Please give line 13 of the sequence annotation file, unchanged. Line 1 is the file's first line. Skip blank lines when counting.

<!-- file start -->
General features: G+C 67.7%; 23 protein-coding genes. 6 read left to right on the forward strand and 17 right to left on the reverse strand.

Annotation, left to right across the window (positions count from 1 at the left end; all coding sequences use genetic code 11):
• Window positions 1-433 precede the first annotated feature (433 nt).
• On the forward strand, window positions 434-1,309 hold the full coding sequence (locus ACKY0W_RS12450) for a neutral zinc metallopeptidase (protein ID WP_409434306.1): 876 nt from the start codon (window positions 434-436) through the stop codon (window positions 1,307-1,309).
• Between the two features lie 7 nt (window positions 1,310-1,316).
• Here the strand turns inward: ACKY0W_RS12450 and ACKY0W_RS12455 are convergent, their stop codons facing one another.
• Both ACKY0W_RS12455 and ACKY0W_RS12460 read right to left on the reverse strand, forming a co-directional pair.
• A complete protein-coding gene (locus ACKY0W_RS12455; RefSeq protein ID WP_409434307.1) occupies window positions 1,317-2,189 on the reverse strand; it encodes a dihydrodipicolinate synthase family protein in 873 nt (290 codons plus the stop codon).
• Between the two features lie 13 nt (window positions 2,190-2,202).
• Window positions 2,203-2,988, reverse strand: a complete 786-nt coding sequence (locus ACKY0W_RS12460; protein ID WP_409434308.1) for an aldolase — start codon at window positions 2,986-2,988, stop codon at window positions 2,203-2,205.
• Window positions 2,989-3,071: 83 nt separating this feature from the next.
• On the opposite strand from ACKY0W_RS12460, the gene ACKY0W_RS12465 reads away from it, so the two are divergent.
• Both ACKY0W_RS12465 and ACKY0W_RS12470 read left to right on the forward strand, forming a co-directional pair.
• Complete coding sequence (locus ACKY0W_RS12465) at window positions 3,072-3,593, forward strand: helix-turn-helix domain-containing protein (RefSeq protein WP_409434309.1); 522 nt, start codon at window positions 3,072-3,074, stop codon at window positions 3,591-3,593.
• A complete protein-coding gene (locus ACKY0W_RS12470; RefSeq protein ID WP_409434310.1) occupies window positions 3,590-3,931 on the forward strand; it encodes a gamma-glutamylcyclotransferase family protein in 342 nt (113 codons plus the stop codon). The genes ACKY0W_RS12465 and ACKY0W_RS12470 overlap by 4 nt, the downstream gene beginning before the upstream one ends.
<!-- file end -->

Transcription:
• Both ACKY0W_RS12465 and ACKY0W_RS12470 read left to right on the forward strand, forming a co-directional pair.